Plumbers, carpenters, and electricians are Boston’s hottest commodities. But good luck getting one to fix your home.
Whoever coined the term “patience is a virtue” probably never had to wait for a plumber around here. I came to this realization on one of those subzero mornings not so long ago, when the pipes in my Cambridge condo had frozen while the ones in the basement were, miraculously, leaking. Never the Mr. Fix It type, I Googled “plumbers” and called the first one on the list. Then I called the second, the third, the fourth, the fifth, and the sixth. I left messages and used emergency paging services. I texted friends and neighbors. I asked for referrals. When I finally got a real-life plumber on the line, he hung up after learning I wasn’t a returning customer. I seethed. It was days before a plumber arrived, and it took weeks—not to mention two holes in the wall, thousands of dollars, and most of my sanity—before the problem was fully remedied.
The ordeal was a painful reminder that around Boston, one of the brainiest and most highly educated regions in the country, it can be easier to find computer coders and heart surgeons than plumbers and carpenters. It’s no joke. The average wait time for a general contractor to start a residential project here is a stunning 13.2 weeks, the longest of any major city in the U.S., according to a recent report from the online home-improvement community Houzz. “Boston is at the top of the chart,” says Nino Sitchinava, Houzz’s principal economist, “and we have seen it stay at the top now for a few quarters.”
As for why that’s the case, there’s no single culprit. Boston is a perfect storm where the supply of helping hands is low and the demand for their services is high, fueled by a red-hot real estate market in which the housing stock is old and in constant need of remodeling and repair. Add to that an unprecedented commercial development boom that’s supplying thousands of hardhats with steady, years-long construction gigs—think of the casino/hotel in Everett, to name just one—as well as a relatively lean vocational schools system, and it makes good help exceedingly rare, not to mention infuriatingly expensive.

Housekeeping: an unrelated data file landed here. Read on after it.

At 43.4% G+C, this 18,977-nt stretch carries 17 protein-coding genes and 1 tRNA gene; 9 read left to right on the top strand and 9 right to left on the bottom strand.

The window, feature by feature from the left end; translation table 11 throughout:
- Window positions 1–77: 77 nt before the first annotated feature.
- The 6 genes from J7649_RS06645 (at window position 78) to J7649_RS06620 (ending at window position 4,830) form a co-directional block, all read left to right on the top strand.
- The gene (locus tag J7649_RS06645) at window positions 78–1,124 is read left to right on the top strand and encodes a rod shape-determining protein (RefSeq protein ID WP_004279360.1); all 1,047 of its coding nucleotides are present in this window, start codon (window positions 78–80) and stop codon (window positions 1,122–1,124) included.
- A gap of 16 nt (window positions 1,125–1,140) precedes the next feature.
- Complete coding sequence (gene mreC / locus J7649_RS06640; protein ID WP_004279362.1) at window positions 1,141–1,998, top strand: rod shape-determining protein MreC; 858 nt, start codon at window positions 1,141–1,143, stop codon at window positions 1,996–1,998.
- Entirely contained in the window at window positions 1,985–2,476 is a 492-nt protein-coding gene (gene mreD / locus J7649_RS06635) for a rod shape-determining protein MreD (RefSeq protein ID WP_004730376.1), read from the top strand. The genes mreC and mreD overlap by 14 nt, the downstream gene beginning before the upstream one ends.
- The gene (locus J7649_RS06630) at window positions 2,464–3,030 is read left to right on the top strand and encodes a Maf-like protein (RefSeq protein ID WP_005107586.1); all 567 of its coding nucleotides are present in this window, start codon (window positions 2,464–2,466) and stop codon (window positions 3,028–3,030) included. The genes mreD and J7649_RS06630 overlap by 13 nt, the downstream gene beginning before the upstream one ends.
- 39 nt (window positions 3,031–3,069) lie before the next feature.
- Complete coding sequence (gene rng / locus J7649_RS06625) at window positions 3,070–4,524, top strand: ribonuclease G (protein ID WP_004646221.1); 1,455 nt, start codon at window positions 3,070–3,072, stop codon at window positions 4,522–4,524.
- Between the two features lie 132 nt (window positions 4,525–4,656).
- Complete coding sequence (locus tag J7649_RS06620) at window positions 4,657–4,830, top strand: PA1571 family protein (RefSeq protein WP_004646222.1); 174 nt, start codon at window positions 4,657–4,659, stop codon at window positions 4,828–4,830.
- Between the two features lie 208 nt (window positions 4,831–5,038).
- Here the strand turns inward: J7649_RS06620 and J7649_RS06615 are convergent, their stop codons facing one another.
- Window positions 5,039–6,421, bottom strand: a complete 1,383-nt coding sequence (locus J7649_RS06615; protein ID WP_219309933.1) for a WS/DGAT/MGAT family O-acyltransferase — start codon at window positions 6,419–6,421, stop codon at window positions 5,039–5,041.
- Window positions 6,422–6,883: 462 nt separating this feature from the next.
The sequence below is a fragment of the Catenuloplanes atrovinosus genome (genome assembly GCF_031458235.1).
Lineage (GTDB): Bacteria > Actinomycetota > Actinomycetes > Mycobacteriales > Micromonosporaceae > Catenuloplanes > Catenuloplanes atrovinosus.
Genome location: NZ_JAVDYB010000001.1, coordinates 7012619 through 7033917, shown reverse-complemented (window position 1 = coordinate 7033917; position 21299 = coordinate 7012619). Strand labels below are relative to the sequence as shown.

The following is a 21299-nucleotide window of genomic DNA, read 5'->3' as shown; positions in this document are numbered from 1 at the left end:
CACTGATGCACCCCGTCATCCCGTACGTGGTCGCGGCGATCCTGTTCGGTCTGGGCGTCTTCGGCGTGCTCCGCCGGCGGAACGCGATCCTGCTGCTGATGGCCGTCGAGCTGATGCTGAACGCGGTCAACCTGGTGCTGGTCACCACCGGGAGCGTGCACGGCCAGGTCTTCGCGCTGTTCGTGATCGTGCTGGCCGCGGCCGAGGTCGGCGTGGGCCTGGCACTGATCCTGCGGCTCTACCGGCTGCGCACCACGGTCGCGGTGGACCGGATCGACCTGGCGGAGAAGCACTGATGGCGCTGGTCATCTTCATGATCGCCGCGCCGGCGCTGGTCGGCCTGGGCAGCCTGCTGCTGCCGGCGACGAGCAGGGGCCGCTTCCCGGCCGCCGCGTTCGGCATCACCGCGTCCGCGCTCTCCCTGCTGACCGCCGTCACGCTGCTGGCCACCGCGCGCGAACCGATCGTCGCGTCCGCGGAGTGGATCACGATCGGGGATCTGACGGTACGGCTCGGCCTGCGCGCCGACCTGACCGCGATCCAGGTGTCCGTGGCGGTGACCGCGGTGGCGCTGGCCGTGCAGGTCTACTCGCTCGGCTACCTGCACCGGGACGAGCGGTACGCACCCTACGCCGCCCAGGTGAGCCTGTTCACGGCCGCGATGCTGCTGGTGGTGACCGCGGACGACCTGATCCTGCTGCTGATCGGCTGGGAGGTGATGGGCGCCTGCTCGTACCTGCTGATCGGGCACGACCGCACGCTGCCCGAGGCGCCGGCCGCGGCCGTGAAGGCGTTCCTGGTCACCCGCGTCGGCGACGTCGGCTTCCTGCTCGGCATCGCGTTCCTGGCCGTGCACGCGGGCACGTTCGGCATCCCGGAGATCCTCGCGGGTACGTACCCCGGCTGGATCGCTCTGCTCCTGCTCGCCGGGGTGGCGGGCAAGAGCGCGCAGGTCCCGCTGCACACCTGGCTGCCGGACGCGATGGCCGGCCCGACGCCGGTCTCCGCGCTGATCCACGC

While this may seem like a sudden crisis, the roots trace back to the 2008 recession, when a “substantial proportion of the labor force exited the construction sector,” Sitchinava says. That’s not necessarily surprising. Construction is a volatile industry, and anytime the economy sputters the workforce takes a hit. After previous financial downturns, though, laborers returned en masse to worksites when the economy picked up again. Not this time. Many baby boomers exited the workforce entirely, while others learned new skills and traded in tool belts and heavy machinery for computer screens and office parks.
Like much of America’s workforce, the building trades in Greater Boston are also facing a silver tsunami—the average age in the HVAC industry is around 55—and Catherine Flaherty, executive director of the Air Conditioning Association of New England, an HVAC trade association, doesn’t think vocational and technical schools are doing enough to steer the next generation into apprenticeships and certificate programs. “Vocational schools,” she tells me, “have changed the curriculum so they’re less focused on trades and geared more toward getting students into four-year colleges.”
That’s a Boston sensibility if ever there was one, and homeowners in need of repairs are not the only ones feeling the pinch of the worker shortage. Small businesses have also been hit hard, and many are scrambling to hire experienced tradespeople. “Everybody is concerned,” Flaherty says. “All of my members tell me they could hire three or four people today.” What’s more, she says, trained HVAC workers can pull in upward of $60,000 a year early in their career—without student loan debt—and often eventually earn in the six figures.
It’s a promising pitch, and one that younger generations should listen to. Because not everyone needs to go to Harvard, and with the dog days of summer just around the corner, I can only pray my air conditioning is in better shape than my plumbing.